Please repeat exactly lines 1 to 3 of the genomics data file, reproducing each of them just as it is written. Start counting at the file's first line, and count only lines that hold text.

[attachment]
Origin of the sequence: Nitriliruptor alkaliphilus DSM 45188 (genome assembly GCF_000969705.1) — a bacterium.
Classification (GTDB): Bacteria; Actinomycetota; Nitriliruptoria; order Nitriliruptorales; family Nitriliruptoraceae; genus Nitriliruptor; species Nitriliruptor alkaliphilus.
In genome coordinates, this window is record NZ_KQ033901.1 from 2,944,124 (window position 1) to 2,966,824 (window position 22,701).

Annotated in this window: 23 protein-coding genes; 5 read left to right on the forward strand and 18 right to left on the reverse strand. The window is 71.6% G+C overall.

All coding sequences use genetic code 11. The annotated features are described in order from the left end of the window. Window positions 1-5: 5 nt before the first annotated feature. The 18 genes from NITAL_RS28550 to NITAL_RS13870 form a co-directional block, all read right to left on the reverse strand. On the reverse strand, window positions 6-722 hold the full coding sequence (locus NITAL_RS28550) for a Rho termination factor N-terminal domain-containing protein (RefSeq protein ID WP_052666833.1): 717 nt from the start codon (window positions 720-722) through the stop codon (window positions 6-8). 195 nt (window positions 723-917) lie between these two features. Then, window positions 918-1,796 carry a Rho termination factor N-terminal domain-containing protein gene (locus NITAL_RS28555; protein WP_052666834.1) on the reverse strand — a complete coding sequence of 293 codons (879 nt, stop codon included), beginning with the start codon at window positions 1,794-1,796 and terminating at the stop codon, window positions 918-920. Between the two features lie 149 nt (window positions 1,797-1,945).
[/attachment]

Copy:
Origin of the sequence: Nitriliruptor alkaliphilus DSM 45188 (genome assembly GCF_000969705.1) — a bacterium.
Classification (GTDB): Bacteria; Actinomycetota; Nitriliruptoria; order Nitriliruptorales; family Nitriliruptoraceae; genus Nitriliruptor; species Nitriliruptor alkaliphilus.
In genome coordinates, this window is record NZ_KQ033901.1 from 2,944,124 (window position 1) to 2,966,824 (window position 22,701).